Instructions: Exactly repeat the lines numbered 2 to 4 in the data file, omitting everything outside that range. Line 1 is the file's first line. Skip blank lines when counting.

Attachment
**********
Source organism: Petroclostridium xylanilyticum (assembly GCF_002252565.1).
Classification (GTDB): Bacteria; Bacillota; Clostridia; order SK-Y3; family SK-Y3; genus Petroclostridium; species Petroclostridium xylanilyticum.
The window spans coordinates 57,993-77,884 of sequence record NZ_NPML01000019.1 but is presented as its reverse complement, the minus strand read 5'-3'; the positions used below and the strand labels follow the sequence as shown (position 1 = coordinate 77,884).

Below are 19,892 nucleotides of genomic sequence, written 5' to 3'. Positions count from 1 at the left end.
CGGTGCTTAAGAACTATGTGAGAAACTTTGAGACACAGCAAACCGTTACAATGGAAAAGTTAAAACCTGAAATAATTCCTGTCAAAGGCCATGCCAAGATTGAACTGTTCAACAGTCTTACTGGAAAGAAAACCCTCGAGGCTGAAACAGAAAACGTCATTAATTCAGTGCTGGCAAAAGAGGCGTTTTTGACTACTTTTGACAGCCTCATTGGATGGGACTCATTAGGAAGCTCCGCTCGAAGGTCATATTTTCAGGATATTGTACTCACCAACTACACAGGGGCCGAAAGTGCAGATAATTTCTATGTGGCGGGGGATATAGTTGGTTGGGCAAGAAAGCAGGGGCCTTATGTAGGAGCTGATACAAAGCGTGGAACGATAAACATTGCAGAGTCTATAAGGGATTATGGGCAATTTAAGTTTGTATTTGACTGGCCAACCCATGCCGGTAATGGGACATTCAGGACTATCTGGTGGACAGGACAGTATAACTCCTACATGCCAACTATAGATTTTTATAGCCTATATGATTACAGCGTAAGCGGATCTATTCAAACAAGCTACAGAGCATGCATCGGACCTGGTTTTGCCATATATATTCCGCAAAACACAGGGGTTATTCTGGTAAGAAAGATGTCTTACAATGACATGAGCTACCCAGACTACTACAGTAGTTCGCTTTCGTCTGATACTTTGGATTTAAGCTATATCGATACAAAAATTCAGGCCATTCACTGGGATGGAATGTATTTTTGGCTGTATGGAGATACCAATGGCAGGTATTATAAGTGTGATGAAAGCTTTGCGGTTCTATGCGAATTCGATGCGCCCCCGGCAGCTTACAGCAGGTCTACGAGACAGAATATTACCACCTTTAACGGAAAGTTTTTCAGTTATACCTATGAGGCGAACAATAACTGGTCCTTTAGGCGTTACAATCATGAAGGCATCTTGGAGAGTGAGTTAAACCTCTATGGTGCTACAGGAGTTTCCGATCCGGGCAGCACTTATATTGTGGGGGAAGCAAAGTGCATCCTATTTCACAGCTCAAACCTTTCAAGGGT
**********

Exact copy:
Classification (GTDB): Bacteria; Bacillota; Clostridia; order SK-Y3; family SK-Y3; genus Petroclostridium; species Petroclostridium xylanilyticum.
The window spans coordinates 57,993-77,884 of sequence record NZ_NPML01000019.1 but is presented as its reverse complement, the minus strand read 5'-3'; the positions used below and the strand labels follow the sequence as shown (position 1 = coordinate 77,884).

Below are 19,892 nucleotides of genomic sequence, written 5' to 3'. Positions count from 1 at the left end.